Of course, players swing for the fences all the time now even with guaranteed deals. There are a number of widely accepted defensive metrics. And pitcher wins is widely understood as a statistic that doesn’t accurately measure a pitcher. We also have a widely-used metric that encapsulates a player’s value in Wins Above Replacement Value (WAR). While it is true that WAR would not capture “intangibles”, those tend not to be particularly rewarded in the current system either.

How would a pay-for-performance model based on WAR work? The exact numbers and formula for WAR would have to be negotiated between the union and owners. A very rough estimate is that with $10 billion in MLB revenues, about half should go to players, or $5 billion. There are always 1,000 WAR in a season, putting the value of 1 WAR to be $5 million.

You would still need to have some base pay, for players that were replacement-level or worse, or were injured for the season. I would recomend a base pay of $500,000 for players in their first and second year of service time, $1 million for players in their third and fourth year of service time, and $2 million for players in their fifth and sixth year of service time. You could subtract the cost of the total base pay salaries from the $5 billion owed to players (there are also pension payments and other costs to account for), and revise the dollar-per-WAR down so that players still get 50% - let’s estimate it at $4 million per 1 WAR for the purposes of illusration.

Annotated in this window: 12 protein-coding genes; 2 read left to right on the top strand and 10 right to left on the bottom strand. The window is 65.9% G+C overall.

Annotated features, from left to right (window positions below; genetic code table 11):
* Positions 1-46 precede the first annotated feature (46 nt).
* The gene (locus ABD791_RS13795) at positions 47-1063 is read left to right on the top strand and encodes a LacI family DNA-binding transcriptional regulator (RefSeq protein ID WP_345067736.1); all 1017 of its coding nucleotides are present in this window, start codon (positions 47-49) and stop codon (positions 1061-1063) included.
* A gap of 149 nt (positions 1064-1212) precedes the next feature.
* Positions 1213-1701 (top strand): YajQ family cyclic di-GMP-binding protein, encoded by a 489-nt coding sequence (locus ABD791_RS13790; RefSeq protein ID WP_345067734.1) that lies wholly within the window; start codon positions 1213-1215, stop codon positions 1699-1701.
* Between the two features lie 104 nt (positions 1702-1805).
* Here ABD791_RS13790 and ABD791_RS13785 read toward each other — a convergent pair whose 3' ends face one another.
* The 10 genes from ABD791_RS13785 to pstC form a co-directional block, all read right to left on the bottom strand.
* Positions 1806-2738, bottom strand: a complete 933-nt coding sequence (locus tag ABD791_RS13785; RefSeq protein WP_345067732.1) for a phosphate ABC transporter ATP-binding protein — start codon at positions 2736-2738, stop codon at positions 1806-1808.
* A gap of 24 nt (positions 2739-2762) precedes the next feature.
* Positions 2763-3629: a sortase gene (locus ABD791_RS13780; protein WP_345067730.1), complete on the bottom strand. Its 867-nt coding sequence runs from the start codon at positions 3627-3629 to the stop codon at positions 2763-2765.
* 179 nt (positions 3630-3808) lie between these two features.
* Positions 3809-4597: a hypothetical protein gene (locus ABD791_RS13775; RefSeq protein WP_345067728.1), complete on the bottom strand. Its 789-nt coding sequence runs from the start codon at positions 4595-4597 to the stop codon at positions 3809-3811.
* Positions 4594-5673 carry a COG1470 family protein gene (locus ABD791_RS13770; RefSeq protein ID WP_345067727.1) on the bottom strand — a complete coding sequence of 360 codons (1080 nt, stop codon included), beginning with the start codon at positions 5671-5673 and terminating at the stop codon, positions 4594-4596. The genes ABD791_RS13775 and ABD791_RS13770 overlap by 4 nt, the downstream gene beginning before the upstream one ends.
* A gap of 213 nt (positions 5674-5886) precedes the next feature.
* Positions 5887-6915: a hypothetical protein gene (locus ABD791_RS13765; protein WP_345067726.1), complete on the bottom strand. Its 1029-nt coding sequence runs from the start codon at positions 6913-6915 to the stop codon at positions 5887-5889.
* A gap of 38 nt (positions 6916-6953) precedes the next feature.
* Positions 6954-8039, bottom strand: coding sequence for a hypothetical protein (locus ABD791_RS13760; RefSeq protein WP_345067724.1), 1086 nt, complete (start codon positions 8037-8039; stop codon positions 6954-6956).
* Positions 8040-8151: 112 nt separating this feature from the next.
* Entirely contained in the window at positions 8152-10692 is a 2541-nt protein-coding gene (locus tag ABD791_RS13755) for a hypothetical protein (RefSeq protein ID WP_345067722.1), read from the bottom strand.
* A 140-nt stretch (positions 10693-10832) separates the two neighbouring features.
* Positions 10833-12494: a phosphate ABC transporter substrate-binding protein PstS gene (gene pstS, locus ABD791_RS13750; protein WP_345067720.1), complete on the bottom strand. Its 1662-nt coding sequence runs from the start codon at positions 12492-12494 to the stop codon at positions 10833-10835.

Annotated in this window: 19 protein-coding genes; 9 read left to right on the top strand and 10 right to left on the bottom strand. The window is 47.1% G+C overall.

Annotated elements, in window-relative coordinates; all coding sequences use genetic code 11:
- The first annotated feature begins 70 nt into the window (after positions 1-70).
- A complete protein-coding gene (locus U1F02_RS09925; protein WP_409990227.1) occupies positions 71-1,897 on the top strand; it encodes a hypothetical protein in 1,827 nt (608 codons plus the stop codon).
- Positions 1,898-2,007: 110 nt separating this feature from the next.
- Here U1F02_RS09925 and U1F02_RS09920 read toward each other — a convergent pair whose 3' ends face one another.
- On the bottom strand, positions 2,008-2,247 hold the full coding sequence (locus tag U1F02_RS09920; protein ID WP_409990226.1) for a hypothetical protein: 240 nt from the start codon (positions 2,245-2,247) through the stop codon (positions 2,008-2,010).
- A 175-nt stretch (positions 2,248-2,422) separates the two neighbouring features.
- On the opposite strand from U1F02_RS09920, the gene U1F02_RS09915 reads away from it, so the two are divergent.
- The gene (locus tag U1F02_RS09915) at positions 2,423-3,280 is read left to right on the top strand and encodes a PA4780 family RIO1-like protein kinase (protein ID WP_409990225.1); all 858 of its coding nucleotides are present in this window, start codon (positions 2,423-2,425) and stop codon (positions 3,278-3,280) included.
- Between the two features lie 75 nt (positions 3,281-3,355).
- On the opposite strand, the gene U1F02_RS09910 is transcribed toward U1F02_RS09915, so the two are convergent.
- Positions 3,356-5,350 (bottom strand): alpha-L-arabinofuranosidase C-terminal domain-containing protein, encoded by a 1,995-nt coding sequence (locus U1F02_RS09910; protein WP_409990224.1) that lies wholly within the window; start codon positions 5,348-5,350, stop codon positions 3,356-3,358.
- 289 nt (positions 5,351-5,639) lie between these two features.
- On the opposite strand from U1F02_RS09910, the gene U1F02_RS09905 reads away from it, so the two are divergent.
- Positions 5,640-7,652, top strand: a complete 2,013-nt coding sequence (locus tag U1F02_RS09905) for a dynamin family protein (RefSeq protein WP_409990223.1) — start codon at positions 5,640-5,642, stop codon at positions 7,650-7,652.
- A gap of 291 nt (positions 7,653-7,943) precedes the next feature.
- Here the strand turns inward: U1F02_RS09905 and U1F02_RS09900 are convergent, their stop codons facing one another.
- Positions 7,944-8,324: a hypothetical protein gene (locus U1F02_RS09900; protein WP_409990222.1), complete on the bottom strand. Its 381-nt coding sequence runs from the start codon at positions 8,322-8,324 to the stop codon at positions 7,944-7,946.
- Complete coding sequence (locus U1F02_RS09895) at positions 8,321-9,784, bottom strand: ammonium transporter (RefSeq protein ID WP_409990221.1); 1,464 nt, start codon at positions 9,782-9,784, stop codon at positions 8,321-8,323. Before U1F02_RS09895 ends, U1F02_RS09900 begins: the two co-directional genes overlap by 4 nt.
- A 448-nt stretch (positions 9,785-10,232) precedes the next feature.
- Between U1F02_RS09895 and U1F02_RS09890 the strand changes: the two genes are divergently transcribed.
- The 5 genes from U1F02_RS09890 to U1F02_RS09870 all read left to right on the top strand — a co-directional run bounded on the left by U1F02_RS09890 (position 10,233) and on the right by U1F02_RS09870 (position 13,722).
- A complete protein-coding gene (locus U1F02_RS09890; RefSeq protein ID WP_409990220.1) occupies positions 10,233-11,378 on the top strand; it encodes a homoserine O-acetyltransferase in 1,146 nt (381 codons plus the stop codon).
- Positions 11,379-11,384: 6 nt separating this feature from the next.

On top of the base pay, a player would be owed $4 million per WAR based on his performance that year. The antiquated arbitration system which rewards service time over production would be completely eliminated. There would be no reason to game the system for service time (except to move back free agency and that could be remedied somewhat by making it either 5.5 or 6.5 seasons of service time to be eligible for free agency). There is also no reason why you couldn’t have a player’s base pay go up as soon as he hits the service time threshold, even if it is in the middle of a season.